Screen-printed carbon electrodes were fabricated in-house with appropriate stencil designs using a microdek 1760RS screen printing machine (DEK, London, UK). The multistage printing process involved the sequential deposition of carbon graphite, silver–silver chloride, and dielectric inks (obtained from Gwent, Pontypool, UK) onto a polyester substrate material. Further modification of the working surface was carried out by mixing together anthrone3 within the carbon-graphite ink and placed into a fan oven for 15 min at 40 °C to dry. A three-electrode connector was used to efficiently connect the SPE with the potentiostat. When the screen-printed electrodes were used with the screen-printed silver–silver chloride reference electrode to conduct measurements, 40 µL of the desired buffer solution was applied onto the electrode surface with the aid of a micropipette. Cyclic voltammograms were recorded at 10 different scan rates from 20 to 1000 mV s−1 by potential cycling between 0.0 and +1100 mV. The electrochemical measurements were carried out at a temperature of 25.0 ± 0.1 °C. In all experiments, the test solutions were deaerated with nitrogen.

3. Result and Discussion

3.1. Voltammetric Study of Anthone3 Using Glassy Carb on Electrode and Screen-Printed Electrode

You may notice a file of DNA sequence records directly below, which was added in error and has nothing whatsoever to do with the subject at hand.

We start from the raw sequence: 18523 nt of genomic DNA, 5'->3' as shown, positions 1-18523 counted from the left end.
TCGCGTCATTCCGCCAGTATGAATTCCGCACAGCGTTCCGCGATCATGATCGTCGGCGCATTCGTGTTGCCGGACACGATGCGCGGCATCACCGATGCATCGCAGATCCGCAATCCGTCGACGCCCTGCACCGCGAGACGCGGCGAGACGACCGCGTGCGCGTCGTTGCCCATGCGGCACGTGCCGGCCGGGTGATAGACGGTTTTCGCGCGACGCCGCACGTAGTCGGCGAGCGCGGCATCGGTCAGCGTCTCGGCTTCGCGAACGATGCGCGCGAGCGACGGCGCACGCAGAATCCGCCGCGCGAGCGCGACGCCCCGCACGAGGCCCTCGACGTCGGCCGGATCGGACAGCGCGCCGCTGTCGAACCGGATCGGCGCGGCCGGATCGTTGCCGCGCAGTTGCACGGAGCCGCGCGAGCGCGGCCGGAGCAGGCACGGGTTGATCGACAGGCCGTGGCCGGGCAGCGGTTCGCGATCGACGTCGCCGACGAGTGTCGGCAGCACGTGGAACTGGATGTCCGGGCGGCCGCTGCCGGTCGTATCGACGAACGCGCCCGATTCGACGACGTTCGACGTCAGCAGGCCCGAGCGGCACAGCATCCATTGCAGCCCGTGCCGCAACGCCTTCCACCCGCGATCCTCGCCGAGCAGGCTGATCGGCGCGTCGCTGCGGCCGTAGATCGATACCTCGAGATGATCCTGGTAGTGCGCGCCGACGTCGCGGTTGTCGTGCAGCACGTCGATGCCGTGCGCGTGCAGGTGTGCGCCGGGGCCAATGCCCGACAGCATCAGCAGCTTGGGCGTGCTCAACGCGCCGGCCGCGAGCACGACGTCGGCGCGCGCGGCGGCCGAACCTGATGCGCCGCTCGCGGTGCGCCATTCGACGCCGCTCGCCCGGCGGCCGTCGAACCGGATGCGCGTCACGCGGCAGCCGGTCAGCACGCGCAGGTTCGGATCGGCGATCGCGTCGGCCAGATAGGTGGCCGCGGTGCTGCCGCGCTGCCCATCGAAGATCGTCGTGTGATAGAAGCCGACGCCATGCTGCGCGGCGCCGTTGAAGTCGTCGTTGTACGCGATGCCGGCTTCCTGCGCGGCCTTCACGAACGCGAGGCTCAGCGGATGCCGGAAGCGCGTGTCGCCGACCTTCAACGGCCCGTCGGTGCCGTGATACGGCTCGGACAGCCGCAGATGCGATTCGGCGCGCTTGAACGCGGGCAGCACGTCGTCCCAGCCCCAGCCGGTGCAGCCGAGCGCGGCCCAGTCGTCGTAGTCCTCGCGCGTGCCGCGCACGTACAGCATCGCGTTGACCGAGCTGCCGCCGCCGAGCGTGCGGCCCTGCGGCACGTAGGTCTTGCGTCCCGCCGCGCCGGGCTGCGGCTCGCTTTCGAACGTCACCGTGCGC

Cyclic voltammetric studies were carried out using screen-printed electrode modified with anthrone3 (SPE-A) as well as with bare GC electrode in 1:1 water-acetonitrile solution mixture of anthrone3. Voltammograms with both electrodes displayed sharp and distinct peaks of reversible nature for anthrone3. A redox couple was obtained at 0.076 and 0.019 V and 0.03 and 0.21 V for SPE-A and anthrone3, respectively, which can be explained on the basis of mechanism shown in Scheme 1. Magnitude of the current for SPE-A (6.4 mA in anodic region) was about three times the current obtained with GC electrode using anthrone3 solution (10−4 M) (Figure 1). Experiments with unmodified SPE and GC performed in acetonitrile (ACN) and ACN:water media did not show any voltammogram. Experiments with unmodified SPE and modified SPEs showed that there is a significant increase in current magnitude due to fast electron transmission between the ionophore and the electrode ink [26,27,28].